October 24, 1997, Geneva, Switzerland
The Revision of Arbitration Rules
Dr. M.I.M. Aboul-Enein (Chairman)
Director, Cairo Regional Centre For International Commercial Arbitration
May I start by paying homage to the remarkable progress the International Federation of Commercial Arbitration Institutions (IFCAI) has achieved over the years under the chairmanship of Mr. Michael Hoellering. I would also like to express my full appreciation and thanks to the organizers of this Conference. Their achievements are confirmed by the striking attendance of about 200 delegates from different States, a fact that obviously owes much to the perfect organization carried out by WIPO with the cooperation of the Swiss Arbitration Association (ASA).
Let me take a moment to comment on the momentous and timely topic of the Conference, "The Institutional Response to Changing Needs of Users." After so many years of putting arbitration and other ADR techniques in actual practice, we start sensing the need to attempt some new adaptations. It is well understood that the rules of every arbitral institution have their own distinctive features, however, they are all, every one of them in their own way, seeking to present the best services that rise up to their satisfaction, emphasizing their independent role and their neutrality. As arbitration and other ADR techniques are becoming more and more popular and gain more momentum, the need arises to amend the rules of different institutions to guarantee expediting the process and simplifying the procedures, for example with respect to appointments, due process guarantees, interim measures, and multi-party arbitration institutions. Some other amendments might prove to be also necessary. The Cairo Regional Centre for International Commercial Arbitration is revising its Rules to realize these objectives and to respond to users needs, with new Rules to become effective on January 1, 1998. It is positive that this session will provide fertile ground for institutional initiatives to amend arbitral rules worldwide.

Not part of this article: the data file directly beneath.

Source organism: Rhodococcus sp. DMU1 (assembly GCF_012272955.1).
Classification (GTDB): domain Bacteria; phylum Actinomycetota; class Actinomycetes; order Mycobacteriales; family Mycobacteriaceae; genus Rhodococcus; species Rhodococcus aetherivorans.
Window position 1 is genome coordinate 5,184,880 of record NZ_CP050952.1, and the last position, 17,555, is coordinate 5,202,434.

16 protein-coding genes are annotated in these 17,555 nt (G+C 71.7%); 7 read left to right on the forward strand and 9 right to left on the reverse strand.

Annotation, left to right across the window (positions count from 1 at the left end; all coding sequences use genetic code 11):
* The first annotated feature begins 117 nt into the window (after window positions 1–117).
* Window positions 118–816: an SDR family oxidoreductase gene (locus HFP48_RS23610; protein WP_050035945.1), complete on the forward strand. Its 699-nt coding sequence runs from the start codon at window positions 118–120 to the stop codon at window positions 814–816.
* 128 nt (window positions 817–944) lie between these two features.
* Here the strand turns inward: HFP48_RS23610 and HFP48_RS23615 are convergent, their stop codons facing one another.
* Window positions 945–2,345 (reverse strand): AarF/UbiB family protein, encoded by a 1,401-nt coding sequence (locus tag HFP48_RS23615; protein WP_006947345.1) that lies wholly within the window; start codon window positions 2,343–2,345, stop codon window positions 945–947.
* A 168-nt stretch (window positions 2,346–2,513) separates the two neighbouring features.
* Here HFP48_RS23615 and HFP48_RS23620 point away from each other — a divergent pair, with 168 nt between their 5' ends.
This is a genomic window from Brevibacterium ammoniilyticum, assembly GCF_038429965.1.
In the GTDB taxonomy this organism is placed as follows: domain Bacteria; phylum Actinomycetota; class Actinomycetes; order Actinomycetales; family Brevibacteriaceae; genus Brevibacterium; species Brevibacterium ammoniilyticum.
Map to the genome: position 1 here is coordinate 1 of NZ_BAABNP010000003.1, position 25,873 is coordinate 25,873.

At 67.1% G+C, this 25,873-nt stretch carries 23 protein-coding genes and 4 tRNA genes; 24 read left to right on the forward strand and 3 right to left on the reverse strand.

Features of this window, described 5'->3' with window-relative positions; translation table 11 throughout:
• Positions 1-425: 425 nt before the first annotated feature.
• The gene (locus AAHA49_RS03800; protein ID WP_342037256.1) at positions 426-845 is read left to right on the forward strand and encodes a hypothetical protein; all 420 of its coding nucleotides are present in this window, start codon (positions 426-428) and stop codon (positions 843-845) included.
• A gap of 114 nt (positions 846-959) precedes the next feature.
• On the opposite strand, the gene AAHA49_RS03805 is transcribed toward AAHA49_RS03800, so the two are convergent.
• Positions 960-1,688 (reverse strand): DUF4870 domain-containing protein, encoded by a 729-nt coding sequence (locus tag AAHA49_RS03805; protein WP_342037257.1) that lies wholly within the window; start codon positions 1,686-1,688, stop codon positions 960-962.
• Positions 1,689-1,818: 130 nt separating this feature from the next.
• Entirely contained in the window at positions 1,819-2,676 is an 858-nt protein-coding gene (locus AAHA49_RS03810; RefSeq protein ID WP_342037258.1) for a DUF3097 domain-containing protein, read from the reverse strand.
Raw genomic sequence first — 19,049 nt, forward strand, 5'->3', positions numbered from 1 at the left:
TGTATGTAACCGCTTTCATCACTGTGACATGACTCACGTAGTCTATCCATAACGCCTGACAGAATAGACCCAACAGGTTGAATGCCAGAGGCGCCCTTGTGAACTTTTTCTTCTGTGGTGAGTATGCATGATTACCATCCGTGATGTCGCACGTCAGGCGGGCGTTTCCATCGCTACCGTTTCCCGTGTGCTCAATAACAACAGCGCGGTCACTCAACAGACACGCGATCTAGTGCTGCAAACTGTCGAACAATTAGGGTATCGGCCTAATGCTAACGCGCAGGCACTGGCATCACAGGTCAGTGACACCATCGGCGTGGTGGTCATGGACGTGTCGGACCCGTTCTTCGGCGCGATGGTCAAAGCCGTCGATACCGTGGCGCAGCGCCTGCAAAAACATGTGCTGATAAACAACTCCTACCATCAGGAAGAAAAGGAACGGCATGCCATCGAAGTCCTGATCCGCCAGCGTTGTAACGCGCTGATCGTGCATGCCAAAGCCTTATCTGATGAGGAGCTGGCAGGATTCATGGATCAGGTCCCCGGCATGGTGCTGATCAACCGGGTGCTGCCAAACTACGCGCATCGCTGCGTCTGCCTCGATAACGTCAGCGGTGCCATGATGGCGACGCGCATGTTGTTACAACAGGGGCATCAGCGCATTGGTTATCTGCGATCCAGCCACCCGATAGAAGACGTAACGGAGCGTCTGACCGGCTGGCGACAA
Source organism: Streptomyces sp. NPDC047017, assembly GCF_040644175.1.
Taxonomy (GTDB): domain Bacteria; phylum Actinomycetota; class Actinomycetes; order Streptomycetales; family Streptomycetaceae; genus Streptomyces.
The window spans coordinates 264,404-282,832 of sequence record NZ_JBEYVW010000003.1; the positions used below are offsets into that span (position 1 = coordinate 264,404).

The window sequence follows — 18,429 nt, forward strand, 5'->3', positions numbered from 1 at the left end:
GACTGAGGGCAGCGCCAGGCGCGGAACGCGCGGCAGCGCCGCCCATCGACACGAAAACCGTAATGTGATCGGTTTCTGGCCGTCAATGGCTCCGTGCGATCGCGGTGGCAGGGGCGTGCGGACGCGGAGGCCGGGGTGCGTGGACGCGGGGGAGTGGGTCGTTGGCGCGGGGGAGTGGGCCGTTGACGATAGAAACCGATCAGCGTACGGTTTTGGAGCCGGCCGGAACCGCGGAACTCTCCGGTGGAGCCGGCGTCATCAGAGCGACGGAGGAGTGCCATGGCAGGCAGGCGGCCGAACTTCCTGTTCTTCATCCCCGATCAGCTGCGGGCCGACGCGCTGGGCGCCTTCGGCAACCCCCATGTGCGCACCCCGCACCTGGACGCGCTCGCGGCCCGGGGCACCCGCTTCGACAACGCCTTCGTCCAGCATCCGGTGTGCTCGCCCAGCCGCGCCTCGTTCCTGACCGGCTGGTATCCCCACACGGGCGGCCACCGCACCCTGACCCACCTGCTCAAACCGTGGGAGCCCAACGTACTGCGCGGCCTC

The International Chamber of Commerce (ICC) Court of Arbitration, the American Arbitration Association (AAA) and the London Court of International Arbitration (LCIA) are all pioneering new rules, and their steps forward may remain landmarks for various decades to come. We shall also hear about the German Institute of Arbitration (DIS), which is also participating in the process. It was not so long ago that the Asian region introduced an arbitration commission with such powerful and remarkable approaches, namely the China International Economic and Trade Arbitration Commission (CIETAC), which has interesting practices especially so far as conciliation is concerned. WIPO, though relatively new, is developing vigorously and in a perfect way.
So let us hear about all these institutions who are working so hard to meet the demands of modern users.